Unit 5 - Objective 2 - Graphs or Linear Equations


To graph a linear equation, you can plot two points in order to sketch it.  The x and y intercepts are often the easiest two points to determine and use when graphing a linear equation.

Example:

3x + 2y = 12
If x = 0 then solve for y
3 (0) + 2y = 12
2y = 12
y = 6

So the y-intercept is (0, 6)
 
If y = 0 then solve for x
3x + 2 (0) = 12
3x = 12
x = 4
So the x-intercept is (4, 0)
 
Now we can graph the points

 

This line represents the linear equation 3x + 2y = 12

All the points on the line satisfy the equation and all points satisfying the equation are on the line.

The slope, m, of a straight line is the measure of its steepness with respect to the x-axis.  If (x1, y1) and (x2, y2) are two different points on a line, then the slope of the line is defined as:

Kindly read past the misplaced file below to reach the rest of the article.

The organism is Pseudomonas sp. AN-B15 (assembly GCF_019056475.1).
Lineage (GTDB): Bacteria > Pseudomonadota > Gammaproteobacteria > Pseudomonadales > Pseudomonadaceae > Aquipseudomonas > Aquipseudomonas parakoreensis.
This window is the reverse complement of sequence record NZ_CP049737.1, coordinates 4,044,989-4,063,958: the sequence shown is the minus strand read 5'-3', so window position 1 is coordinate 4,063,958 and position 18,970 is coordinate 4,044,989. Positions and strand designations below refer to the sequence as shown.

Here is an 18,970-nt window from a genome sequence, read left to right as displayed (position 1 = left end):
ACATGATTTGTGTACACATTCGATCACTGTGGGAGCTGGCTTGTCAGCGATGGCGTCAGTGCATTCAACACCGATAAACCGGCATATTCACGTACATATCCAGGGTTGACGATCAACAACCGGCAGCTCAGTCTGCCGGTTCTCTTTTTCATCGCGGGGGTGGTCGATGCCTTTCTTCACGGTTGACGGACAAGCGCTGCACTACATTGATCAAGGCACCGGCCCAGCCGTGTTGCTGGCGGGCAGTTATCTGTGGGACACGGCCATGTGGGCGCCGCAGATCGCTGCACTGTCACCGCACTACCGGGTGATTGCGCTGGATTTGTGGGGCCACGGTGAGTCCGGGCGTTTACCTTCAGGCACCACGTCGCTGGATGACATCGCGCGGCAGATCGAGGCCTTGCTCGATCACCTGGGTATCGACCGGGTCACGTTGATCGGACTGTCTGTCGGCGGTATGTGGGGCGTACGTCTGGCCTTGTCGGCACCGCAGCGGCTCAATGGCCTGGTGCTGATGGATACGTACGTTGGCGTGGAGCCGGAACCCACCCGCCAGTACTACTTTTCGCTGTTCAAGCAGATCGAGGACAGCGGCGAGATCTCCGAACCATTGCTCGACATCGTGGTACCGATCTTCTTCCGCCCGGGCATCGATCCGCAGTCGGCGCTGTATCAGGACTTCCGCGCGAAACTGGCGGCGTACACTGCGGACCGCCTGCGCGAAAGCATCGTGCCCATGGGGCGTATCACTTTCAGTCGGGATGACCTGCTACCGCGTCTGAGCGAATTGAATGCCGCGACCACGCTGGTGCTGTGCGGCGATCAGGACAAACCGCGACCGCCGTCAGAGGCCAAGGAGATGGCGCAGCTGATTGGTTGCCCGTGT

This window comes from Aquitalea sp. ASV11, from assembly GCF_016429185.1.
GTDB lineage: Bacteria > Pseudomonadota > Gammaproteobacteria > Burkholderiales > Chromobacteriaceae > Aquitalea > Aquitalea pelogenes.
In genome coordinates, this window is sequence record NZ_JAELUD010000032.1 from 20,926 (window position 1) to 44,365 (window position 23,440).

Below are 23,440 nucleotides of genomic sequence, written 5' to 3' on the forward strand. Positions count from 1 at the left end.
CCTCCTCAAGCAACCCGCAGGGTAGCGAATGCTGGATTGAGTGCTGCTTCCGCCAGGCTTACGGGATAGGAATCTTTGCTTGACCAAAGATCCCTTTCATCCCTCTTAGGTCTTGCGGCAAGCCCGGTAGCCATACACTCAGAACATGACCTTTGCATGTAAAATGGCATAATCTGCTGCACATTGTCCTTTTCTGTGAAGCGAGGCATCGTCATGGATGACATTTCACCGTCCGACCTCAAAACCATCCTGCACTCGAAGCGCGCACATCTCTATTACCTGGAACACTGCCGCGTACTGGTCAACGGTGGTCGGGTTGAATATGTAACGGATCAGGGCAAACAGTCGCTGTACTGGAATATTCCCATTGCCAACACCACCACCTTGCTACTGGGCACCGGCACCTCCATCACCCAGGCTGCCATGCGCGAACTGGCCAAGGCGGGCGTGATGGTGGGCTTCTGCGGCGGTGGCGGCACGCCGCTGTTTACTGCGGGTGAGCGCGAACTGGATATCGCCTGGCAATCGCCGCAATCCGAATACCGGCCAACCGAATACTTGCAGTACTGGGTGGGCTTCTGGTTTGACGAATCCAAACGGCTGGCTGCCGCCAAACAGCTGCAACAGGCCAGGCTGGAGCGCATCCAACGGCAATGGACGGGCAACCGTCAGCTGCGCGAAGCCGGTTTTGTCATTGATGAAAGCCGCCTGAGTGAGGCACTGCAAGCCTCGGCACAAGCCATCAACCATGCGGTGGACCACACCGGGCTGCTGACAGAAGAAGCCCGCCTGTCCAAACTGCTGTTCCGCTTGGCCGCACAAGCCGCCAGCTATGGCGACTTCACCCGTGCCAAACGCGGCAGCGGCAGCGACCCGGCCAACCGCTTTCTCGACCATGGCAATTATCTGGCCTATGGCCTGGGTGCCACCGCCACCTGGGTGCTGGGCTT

m = (y2 - y1) / (x2 - x1(provided x2 - x1 ntequ2.gif (849 bytes) 0)

The slope is referred to as the "rise over the run" or rise/run.  The rise means vertical change and run means horizontal change, left to right. Solving an equation for y puts it in y=mx+b form where the slope is the coefficient of x.

Examples:

3x + 2y = 12
(Get y on one side)
2y = -3x + 12
y = -3x/2 + 12/2
y = -3x/2 + 6

We know that -3/2 is the slope and (0, 6) is the y-intercept.  So -3 is the rise and 2 is the run.  Because this equation is in the form y = mx + b where b is the y-intercept and m is the slope we can now graph the linear equation.



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